WASHINGTON – The Supreme Court ruled Thursday in a narrow vote that unintentionally discriminatory policies or practices are illegal.
The justices affirmed the opinion of the 5th U.S. Circuit Court of Appeals in Texas Department of Housing and Community Affairs v. Inclusive Communities Project. The ruling allows for disparate impact, a legal term describing the racially biased effects of seemingly neutral policies.
The ruling, on 5-4 vote, came as a surprise for many who thought the conservative justices took the case so they could reverse the appellate court’s ruling. The lower courts had consistently upheld disparate impact as a legal doctrine, meaning it was not a typical case for the court.
While the decision upholds disparate impact claims, it also comes with some limitations.
In the majority opinion written by Justice Anthony M. Kennedy, the justices said that the claims are important because they allow people a method to “counteract unconscious prejudices.” But the justices also warned that the expanding the claims could infringe on the power of local housing authorities and force them to impost racial quotas to avoid a lawsuit.
To avoid this effect, the justices said that groups suing based on disparate impact have to show the policy is directly causing a disparity based on race, and the housing authorities have to be given a fair chance to prove the policies serve a substantial interest.
The dissenting justices, Clarence Thomas, Antonin Scalia, Samuel A. Alito and Chief Justice John G. Roberts Jr., argued that disparate impact claims are not supported by the law, saying that only explicit discrimination is illegal under the Fair Housing Act and the Constitution. Thomas joined Alito’s dissenting opinion and wrote an additional dissenting opinion.
Tim Irvine, the executive director of the Texas Department of Housing and Community Affairs, said that, while the agency wanted a different outcome, it is ready to defend its policies under new ruling. The case was sent back to the lower court so it could re-evaluate housing policies.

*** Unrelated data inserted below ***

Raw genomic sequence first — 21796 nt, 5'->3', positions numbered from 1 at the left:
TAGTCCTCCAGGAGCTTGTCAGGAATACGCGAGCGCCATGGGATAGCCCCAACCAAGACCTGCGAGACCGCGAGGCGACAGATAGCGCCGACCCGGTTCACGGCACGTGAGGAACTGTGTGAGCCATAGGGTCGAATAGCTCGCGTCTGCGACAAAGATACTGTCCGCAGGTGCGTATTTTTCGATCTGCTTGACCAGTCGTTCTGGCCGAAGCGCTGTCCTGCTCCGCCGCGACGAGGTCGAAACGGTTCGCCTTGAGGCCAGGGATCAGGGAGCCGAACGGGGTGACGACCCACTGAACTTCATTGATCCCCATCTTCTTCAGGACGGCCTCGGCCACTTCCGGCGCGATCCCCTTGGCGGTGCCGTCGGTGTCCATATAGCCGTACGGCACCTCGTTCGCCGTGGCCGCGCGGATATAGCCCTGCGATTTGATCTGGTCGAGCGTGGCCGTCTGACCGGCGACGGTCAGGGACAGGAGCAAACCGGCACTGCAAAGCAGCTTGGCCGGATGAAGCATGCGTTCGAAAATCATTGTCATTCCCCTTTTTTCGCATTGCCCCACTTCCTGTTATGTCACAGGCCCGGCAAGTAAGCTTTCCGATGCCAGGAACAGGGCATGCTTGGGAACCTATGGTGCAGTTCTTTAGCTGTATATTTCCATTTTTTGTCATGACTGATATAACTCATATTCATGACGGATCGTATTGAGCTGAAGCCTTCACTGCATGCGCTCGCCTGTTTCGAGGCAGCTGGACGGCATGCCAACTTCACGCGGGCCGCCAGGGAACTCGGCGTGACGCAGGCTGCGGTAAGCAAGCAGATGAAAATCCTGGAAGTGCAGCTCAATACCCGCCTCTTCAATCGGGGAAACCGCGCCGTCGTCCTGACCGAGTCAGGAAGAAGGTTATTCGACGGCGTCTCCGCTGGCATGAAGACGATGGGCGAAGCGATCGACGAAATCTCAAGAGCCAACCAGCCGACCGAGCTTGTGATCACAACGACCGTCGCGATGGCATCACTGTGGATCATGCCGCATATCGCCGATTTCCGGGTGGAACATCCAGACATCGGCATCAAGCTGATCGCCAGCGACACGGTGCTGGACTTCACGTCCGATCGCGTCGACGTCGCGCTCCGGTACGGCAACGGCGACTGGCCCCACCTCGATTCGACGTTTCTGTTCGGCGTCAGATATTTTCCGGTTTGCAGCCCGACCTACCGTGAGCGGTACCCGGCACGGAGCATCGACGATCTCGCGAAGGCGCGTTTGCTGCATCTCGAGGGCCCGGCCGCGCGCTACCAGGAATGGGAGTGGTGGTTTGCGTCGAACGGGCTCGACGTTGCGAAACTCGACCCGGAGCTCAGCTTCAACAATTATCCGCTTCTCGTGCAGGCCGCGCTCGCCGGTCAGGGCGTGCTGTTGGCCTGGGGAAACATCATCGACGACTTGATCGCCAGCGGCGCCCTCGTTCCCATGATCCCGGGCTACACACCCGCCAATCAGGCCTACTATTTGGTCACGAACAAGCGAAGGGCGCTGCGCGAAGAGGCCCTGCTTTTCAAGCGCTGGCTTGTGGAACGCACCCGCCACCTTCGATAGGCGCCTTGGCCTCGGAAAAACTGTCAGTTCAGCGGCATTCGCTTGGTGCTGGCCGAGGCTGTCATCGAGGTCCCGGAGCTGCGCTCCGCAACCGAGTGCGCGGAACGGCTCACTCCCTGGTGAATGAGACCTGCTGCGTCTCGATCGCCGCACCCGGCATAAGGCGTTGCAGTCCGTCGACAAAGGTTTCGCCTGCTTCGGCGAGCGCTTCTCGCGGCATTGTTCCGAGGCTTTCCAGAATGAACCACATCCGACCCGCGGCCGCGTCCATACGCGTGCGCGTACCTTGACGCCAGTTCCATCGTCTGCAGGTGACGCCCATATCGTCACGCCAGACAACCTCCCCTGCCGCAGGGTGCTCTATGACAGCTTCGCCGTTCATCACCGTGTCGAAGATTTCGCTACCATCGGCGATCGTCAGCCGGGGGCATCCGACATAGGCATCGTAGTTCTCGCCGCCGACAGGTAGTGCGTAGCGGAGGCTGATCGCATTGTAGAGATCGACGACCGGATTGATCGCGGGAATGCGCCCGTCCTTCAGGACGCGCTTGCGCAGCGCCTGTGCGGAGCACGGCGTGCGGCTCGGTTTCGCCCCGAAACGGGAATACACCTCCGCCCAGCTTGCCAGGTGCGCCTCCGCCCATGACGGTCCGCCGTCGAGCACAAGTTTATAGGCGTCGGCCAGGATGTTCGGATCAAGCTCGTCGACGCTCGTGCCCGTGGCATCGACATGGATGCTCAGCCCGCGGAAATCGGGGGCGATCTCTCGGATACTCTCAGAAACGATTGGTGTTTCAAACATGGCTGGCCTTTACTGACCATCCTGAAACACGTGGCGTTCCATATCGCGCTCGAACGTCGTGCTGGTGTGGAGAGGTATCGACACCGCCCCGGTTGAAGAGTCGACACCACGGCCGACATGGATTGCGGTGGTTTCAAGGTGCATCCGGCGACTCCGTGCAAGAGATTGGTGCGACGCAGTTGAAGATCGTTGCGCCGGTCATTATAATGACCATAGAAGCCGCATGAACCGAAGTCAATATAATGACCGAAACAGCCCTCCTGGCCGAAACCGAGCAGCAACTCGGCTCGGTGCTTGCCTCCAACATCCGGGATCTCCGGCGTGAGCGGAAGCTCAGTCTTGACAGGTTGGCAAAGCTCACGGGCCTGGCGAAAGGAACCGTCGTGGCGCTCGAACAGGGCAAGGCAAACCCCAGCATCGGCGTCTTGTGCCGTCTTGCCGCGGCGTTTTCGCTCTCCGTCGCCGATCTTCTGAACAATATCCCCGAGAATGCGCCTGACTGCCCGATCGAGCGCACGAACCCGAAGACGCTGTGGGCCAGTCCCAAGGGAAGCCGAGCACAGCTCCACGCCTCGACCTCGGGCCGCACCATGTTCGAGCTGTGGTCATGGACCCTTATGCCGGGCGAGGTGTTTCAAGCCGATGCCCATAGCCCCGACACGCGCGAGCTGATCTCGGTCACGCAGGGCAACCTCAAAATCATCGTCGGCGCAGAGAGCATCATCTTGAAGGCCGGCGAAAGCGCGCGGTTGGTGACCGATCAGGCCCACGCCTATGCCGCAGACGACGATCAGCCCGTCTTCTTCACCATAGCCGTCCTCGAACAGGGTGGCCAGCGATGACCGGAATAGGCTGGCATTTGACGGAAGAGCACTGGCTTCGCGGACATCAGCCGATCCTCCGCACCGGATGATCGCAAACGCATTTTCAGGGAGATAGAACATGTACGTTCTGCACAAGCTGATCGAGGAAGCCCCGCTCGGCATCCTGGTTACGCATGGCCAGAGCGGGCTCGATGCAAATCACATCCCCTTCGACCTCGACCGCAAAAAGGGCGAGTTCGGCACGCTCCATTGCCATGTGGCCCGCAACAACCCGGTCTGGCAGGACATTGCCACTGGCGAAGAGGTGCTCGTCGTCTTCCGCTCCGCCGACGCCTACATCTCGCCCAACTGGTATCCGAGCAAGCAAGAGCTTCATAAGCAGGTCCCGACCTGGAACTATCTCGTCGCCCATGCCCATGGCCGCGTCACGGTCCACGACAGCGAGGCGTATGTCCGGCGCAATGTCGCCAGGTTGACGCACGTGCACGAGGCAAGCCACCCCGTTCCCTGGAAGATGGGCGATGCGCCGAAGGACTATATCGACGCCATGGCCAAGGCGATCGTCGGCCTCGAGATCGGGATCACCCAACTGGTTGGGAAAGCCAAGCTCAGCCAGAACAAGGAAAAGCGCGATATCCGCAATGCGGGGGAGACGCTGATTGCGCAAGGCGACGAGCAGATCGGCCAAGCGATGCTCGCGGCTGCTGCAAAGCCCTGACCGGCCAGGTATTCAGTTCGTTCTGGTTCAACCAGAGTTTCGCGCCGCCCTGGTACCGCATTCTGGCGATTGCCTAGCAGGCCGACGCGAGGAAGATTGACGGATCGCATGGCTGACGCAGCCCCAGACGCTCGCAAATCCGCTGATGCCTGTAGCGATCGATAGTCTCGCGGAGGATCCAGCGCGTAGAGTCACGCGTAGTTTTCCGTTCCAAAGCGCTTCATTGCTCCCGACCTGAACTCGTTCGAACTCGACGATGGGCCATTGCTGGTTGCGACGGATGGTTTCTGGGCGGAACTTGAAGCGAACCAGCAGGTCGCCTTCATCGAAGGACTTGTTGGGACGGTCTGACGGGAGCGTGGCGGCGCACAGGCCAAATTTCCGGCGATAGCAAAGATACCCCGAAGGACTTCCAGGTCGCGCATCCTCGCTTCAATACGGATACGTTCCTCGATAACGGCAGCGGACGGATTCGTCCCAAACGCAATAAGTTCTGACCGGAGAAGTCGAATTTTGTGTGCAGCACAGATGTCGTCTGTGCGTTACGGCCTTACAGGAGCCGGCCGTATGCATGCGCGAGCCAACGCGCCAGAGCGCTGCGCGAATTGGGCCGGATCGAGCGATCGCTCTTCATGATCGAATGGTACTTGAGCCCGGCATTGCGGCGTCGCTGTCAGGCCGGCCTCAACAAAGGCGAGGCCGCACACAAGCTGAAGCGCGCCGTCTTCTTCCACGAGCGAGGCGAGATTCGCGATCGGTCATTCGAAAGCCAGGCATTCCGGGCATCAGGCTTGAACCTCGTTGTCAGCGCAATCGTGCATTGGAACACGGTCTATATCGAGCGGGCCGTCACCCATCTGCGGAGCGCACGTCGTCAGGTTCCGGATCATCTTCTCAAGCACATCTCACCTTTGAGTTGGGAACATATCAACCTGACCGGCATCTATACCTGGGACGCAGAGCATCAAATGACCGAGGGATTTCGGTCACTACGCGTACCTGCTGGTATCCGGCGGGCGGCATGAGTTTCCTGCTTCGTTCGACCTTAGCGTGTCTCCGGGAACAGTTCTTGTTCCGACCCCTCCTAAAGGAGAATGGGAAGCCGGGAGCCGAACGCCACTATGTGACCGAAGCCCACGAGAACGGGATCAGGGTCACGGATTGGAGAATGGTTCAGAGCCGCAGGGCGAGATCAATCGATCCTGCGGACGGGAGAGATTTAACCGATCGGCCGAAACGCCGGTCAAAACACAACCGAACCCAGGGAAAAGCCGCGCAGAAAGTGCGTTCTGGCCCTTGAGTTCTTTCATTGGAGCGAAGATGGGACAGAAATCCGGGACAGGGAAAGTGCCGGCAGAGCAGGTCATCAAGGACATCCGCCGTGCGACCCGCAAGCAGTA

“We are fully prepared to return to the trial court to make our case that there has, in fact, been no actionable disparate impact discrimination by TDHCA under the clarified standards set out by the Court in their opinion,” he said in a statement. “TDHCA remains committed to its mission of providing affordable housing options to low-income Texans.”
The Inclusive Communities Project, a Dallas-based fair housing advocacy organization, supported Kennedy’s opinion, saying it shows the intent of the Fair Housing Act: eliminating racial segregation.
“The opinion pointed out that, despite progress, those conditions continue to blight our country,” the organization said in a statement. “Justice Kennedy was clear that in addition to eliminating barriers that kept minorities out of White neighborhoods, local governments must also address the harm of unequal conditions of slum and blight imposed by racial segregation.”
The White House said in a statement that the decision will help eliminate “subtle forms of discrimination.”
“This decision reflects the reality that discrimination often operates not just out in the open, but in more hidden forms. And, it preserves a longstanding and important method for challenging and eliminating those practices and continuing the work to end discrimination in housing,” the statement said.
Julián Castro, secretary of the Department of Housing and Urban Development, released a statement saying the ruling is a step in the right direction.
“The Supreme Court has made it clear that HUD can continue to use this critical tool to eliminate the unfair barriers that have deferred and derailed too many dreams.” he said. “We will continue to do all we can to build a housing market that treats all Americans with basic dignity and respect.”
The Texas branch of the NAACP cheered the decision, saying it will make future litigation for individual property owners easier and require policies with disparate impact to be justified.
“Frequently, we find that neutral criteria on their face are known in their execution to have a disparate impact on minorities seeking homes or residences,” the statement said. “This is a great victory.”
The case, brought in 2008, claimed the Texas state housing agency was violating the Fair Housing Act in its use of tax credits for affordable housing. The Inclusive Communities Project claimed the agency favored developers who put low-income housing in high-poverty, predominately black neighborhoods. Civil rights advocates argue this practice reinforces segregation because many of the recipients of affordable housing were African American.
Because disparate impact is based on unintentional effects, the Inclusive Communities Project did not have to prove that the housing agency was acting based on race. It needed only to prove that the results disproportionately affected African Americans.
That forced Texas to try to prove the tax credit system was not race-based and served another purpose.
Reach reporter Jaelynn Grisso at [email protected] or (202) 408-1493. SHFWire stories are free to any news organization that gives the reporter a byline and credits the SHFWire. Like the Scripps Howard Foundation Wire interns on Facebook and follow us on Twitter.
Download photos: Texas-housing.zip